The American opioid epidemic began with over-prescribing powerful painkillers to patients, regardless of it being warranted. If a patient complains of pain to a physician, either acute or chronic, there is great chance that they will receive prescription opioids. It is a trend that has being going on for nearly two decades. While some doctors have reduced the amount they prescribe, by and large it remains just as easy to acquire this deadly class of narcotics.
It isn’t as if doctors are unaware of the dangers. They see that people across the country are dying in record numbers. Yet, many physicians are resistant to change and are seemingly unwilling to investigate alternatives before turning to drugs like OxyContin. If the number of new addicts is going to be reduced, prescription opioids can no longer be the first option. What’s more, if it is decided that the drugs can’t be avoided, then it is paramount that they be prescribed in low doses with limited refills.
Every American would be wise to ask their doctor if there are other options to treating their pain. It is possible that prescribing drugs, such as hydrocodone, is almost a reflex for some doctors. Despite the risks, they have proven to be effective in mitigating symptoms of pain. By asking your doctor about the alternatives available, it lets he or she know that you would like to avoid opioids, if you can. Both patients and physicians can work together to exhaust other options, before resorting to opioids.
Prescription Opioids Fueling The Opioid Epidemic
Thousands of people are dying each year from an overdose, more than half of which being linked to prescription opioids. A change should be in order. Unfortunately, while it has become a tad more difficult to acquire prescription opioids, things are about status quo. In fact, upwards of one in five people Blue Cross and Blue Shield (BCBS) insures were prescribed an opioid painkiller in 2015, according to a report from the insurance giant. When you consider that that statistic comes from an analysis of 30 million people covered by BCBS, it is staggering. And that is just one insurance company. Other key findings include:
- Patients who fill high-dosage opioid prescriptions have much higher rates of opioid use disorder than patients who fill low-dose prescriptions across both short and long duration regimens.
- Women age 45 and older have higher rates of opioid use disorder than men. Males younger than 45 have higher rates of opioid use disorder than females. Females fill more opioid prescriptions than males across all age groups.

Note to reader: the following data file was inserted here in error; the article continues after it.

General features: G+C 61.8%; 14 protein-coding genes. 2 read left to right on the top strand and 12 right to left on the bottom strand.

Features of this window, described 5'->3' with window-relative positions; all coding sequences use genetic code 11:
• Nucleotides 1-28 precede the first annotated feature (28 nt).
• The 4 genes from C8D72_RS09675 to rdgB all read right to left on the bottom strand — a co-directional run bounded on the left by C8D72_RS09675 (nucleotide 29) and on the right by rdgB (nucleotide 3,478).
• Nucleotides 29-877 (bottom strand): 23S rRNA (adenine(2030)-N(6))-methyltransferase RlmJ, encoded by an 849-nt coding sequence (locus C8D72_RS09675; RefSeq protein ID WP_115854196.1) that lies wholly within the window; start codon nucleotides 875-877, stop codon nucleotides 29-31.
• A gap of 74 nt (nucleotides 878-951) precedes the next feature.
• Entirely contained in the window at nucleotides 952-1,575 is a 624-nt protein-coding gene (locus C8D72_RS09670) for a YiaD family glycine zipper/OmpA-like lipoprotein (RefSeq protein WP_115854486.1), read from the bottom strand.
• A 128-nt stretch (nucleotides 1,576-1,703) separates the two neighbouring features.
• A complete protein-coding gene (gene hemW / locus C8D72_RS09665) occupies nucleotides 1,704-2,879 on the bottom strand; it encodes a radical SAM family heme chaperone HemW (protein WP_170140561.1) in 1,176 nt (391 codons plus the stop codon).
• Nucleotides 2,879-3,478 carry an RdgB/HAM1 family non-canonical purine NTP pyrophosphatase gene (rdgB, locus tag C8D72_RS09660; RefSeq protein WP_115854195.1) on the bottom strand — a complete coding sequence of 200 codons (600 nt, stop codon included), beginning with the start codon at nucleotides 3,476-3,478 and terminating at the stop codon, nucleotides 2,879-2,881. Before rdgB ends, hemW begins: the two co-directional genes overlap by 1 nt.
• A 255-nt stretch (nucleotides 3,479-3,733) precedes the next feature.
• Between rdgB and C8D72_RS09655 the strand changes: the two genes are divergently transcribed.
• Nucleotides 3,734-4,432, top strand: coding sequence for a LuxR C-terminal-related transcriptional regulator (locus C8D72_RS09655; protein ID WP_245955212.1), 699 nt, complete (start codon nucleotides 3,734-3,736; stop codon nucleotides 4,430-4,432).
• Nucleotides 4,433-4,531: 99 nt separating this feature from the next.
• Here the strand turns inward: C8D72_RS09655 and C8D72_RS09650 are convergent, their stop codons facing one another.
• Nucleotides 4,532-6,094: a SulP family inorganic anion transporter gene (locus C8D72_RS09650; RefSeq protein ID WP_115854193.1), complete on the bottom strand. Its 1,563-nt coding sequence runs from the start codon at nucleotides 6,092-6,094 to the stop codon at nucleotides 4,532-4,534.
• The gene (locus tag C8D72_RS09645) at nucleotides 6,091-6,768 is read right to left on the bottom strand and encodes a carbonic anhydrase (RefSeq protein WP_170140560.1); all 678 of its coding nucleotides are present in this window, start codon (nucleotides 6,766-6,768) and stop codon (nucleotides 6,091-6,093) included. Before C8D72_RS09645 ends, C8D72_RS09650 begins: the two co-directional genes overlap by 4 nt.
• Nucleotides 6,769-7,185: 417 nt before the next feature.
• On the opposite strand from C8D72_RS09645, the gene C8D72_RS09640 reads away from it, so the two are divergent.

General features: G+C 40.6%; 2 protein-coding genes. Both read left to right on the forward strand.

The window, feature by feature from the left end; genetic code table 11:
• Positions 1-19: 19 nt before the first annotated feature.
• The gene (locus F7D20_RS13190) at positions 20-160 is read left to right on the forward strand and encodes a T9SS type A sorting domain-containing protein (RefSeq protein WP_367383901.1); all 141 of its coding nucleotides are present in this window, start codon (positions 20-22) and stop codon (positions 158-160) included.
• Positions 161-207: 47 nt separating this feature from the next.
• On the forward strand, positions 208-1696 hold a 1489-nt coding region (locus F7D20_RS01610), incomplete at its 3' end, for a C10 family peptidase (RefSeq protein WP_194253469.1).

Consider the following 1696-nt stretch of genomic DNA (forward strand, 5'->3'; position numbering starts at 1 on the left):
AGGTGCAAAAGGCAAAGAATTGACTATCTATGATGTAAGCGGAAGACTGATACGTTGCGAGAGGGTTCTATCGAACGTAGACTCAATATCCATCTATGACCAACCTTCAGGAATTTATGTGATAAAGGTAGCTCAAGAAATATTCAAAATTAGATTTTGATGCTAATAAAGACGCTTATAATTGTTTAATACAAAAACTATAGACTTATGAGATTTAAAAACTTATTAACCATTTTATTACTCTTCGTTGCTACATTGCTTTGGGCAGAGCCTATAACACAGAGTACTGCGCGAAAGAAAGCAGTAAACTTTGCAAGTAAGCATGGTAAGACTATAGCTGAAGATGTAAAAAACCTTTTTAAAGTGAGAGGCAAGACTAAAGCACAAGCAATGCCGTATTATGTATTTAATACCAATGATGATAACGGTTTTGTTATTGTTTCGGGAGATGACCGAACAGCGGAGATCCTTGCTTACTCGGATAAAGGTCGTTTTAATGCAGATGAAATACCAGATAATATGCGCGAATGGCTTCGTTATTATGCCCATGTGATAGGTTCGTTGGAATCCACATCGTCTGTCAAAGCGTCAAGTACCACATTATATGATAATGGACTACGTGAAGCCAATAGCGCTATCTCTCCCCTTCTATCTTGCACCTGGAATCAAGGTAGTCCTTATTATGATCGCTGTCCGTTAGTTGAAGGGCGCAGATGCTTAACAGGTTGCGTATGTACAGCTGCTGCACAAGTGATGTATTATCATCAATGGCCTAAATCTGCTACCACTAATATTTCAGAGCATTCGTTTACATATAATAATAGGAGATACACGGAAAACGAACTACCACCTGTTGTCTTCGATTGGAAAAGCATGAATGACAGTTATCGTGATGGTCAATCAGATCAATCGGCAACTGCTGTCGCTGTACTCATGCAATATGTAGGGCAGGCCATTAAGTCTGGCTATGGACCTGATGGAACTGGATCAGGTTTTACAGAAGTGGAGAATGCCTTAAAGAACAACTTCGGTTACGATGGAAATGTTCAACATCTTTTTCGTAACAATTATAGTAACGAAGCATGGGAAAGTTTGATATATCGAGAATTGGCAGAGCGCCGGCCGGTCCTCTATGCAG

- Long-duration prescription opioid use and opioid use disorder align geographically, with the highest rates in the South and the Appalachian Region.
“Twenty-one percent of Blue Cross and Blue Shield (BCBS) commercially-insured members filled at least one opioid prescription in 2015,” reads the report. “Data also show BCBS members with an opioid use disorder diagnosis spiked 493 percent over a seven year period.”
The Need For Addiction Treatment
The findings of BCBS highlight the need for increasing access to addiction treatment services in America. Additionally, doctors need to screen patients regularly for opioid use disorder to better assist them in getting the treatment they require. The longer a patient goes without help, the greater the risk of an overdose. This new report adds to the ever-increasing body of evidence which supports the need for a paradigm shift in how pain is treated in America. Excluding cancer and end-of-life care patients, the average person in need of medical assistance should think long, and hard before filling an opioid ‘script.
If you, or a loved one is struggling with an opioid use disorder. Please contact Guardian IOP today. We can assist in breaking the pernicious cycle of addiction, and teach you the skills for working a program of recovery.
Reviewed for accuracy by:
Anna Marie Barrett LCSW, CYT
Anna earned her Masters of Social Work at Barry University in Miami, FL in 2017 and completed her internship in co-occurring disorders. Anna has a Bachelors of Art in Religious Studies from Naropa University and is a certified yoga and meditation instructor. Anna has received specialized training in somatic counseling with an emphasis on body-centered psychotherapy.